Same thing with these vintage tablecloths.

Some of them belonged to my grandmother.

Others I’ve just collected over the years.

Putting them together in a little antique wire basket makes them look neat and special.




I have two of these chicken egg crates, and I use them for books on my bookshelves.




These rocks belonged to my grandfather, who was a hobby lapidarist. He cut and polished these himself.

He was also the inspiration behind my novel, Then Sings My Soul.

Keeping these beauties in a cigar box in the basement wasn’t doing them any good.

Now they are front-and-center on my mantle in a bowl I found at Goodwill.

I smile and remember Grandpa’s glee at showing us a new stone he’d been working on each time I walk by these.



Sea shells!

Who doesn’t have a few of these around from a trip to the beach?

We love our trips to the beach. The vase of cotton sprigs and these shells, all together in a cake stand, remind me of steamy southern nights on the Alabama gulf coast.

No wonder I was inspired to set my first novel, How Sweet the Sound, in southeast Alabama.



This painting also belonged to my grandpa, the lapidarist. He spent a lot of time on¬†Lake Michigan, and I am sure he liked having this in his home to remind him of the lakeshore when he couldn’t be there.

This also inspired me to set Then Sings My Soul in South Haven, Michigan.



The glass lamps have beach pebbles and pieces of driftwood in them that my family and I collected during our own trip to South Haven, Michigan.



I hope you’ve enjoyed seeing some of the ways I’ve used collections in my home sweet home.

What do you collect?

How have you used collections in your home?

May the Lord bless your home and the precious memories you ponder today and always.


So we do not lose heart. Though our outer self  is wasting away, our inner self is being renewed day by day.  For this light momentary affliction is preparing for us an eternal weight of glory beyond all comparison, as we look not to the things that are seen but to the things that are unseen. For the things that are seen are transient, but the things that are unseen are eternal. 2 Corinthians 4:16-18 (ESV)

Home Sweet Farmhouse Home Episode 2: Settee remake

Did y’all like the first episode about the kitchen table remake? That was so much fun!

I thought I’d follow that up this week with another furniture re-do, or upcycling, as I like to call it. (I promise to show you the overall room one day, but right now the house is a disaster because we’re having a big ol’ bash for my oldest son who’s GRADUATING from high school! I think I might have mentioned that once or twice…#proudmama)

So here’s the piece I started with.

This settee is so charming and I loved the colors in it when this room (and much of my house) was more of a french country cottage feel. But alas, yellow and green and red don’t work with farmhouse style.

(Big white dogs evidently do…)

Now I’m no Joanna Gaines, but my theory about farmhouse/industrial style decorating is that it’s simple (because there’s too many chores on a farm to be fancy), it’s cheap (because there’s too many mouths–human and otherwise–to feed), and it uses what’s around.

That’s why I try to stick with these three tools and a glue gun.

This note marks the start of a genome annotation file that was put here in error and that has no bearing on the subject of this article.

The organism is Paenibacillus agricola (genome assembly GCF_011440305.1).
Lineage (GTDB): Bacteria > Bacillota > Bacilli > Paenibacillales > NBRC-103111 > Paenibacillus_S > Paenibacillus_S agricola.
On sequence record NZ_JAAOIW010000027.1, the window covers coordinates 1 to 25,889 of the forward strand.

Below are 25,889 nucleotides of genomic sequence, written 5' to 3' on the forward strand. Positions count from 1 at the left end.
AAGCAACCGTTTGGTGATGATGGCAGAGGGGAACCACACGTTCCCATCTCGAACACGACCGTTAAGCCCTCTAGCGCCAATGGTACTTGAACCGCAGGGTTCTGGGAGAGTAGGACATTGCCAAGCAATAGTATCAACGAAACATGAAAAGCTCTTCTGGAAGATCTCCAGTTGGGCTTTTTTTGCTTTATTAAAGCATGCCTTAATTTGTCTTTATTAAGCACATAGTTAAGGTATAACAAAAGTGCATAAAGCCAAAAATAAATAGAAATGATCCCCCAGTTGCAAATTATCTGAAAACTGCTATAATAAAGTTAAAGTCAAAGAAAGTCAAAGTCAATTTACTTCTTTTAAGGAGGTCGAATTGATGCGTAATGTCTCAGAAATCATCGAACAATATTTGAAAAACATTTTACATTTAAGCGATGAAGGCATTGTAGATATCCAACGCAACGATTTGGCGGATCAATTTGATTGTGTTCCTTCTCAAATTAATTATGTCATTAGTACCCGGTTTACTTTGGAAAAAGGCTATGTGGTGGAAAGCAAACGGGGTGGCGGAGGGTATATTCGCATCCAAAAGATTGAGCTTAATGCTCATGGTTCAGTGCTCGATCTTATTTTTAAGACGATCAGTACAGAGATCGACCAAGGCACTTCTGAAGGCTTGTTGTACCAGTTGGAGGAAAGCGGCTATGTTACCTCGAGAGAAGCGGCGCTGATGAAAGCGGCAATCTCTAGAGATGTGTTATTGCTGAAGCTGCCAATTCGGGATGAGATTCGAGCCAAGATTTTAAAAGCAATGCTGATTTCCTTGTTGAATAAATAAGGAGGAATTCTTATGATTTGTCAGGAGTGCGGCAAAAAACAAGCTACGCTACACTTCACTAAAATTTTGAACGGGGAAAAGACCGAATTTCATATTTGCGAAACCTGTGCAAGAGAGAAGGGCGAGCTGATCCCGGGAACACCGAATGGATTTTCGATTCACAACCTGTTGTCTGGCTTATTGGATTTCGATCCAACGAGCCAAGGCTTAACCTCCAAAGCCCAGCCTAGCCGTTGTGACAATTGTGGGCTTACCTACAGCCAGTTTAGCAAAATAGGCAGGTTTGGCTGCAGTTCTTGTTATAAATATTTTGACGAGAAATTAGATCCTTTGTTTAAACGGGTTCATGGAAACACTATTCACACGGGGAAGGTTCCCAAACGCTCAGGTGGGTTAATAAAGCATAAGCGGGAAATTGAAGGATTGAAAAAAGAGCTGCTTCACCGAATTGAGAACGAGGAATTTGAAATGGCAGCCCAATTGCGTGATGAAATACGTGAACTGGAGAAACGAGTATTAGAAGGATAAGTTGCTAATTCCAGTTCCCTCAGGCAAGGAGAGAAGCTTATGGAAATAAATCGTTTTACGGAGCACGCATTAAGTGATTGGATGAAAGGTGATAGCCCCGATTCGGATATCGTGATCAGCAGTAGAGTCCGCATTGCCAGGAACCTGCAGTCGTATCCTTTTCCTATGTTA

(Never mind that I can’t sew and have destroyed three machines trying to learn.)


The only thing I bought for this project was a few yards of white cotton duck/canvas from Hobby Lobby. I doubled the thickness of the material to make sure the old pattern doesn’t show through.

I left the original bottom cushion on as it was, fabric and everything, and stapled the new fabric to the sides, careful to keep the material pulled tight as I worked my way around. To help the fabric stay more even,  staple in the middle of one side, then the opposite side, then the two ends. Then staple everything in between.


The back of the settee features a post running down the middle, and of course on all four corners. In these spots, I used the scissors to split the fabric, folded the rough edges under, and stapled some more.


Once the big piece was in place, I used the leftover fabric remnants to make the little skirt, which is cute (IMHO), but serves a larger purpose in covering up all the staples. 

First I cut four strips from the leftover fabric.


Then I ironed a little pleat along one side of each fabric strip so that the top of the ruffle is smooth and won’t fray.

The bottom of the ruffle was left with raw edges because it’s kinda farmhouse style (IMHO) and I think a frayed edge adds charm and a bit of an “aged” or at least “well-loved” appearance.

(Also, if my cows dogs rough it up it will look like it’s supposed to be that way. )


After ironing the fabric for the pleat, I grabbed my glue gun and stuck it on, pausing ever couple of inches to fold the fabric back onto itself to create each little pleat. You could measure out the spots where you want the ruffles if you want to be precise, but I just eyeball it because I don’t have time to be precise. I have a herd of cows dogs to tend.


Here’s the end result.

I did fold the side edge of the ruffle where it met the arm/leg of the settee so that the vertical edges would be clean.


Another view of the back ruffle.


And here’s the finished bench.

I’m so thrilled with how it turned out.

And I really need to go get some Scotch Guard. Because of the cows dogs.

I’m using it in my dining room at the dining room table, which I’ll show you once the grad party is done and my house is clean again. But I just love the look of a cozy chair or two pulled up to a country table.


I hope you liked this episode of Home Sweet Farmhouse Home!

Now for the contest!

To be eligible for a chance to win a prize package like this, including a signed copy of Lead Me Home and a milk bottle full of candy, make sure you:

  1. Repost and share this blog post on your social media sites, along with the hashtag #LeadMeHomeNovel.
  2. Leave a comment here on the site, below. Feel free to share and/or link back to a farmhouse project or something farmhouse that you really like!

I’ll let the post and contest run through Friday and notify a winner Saturday, when I’ll put everyone’s names into a computerized random name chooser.


“Therefore, if anyone is in Christ, he is a new creation. The old has passed away; behold, the new has come.”

2 Corinthians 5:17 (ESV)


Thank you so much for stopping by today.

Stay tuned for a more episodes of Home Sweet Farmhouse Home this spring and summer.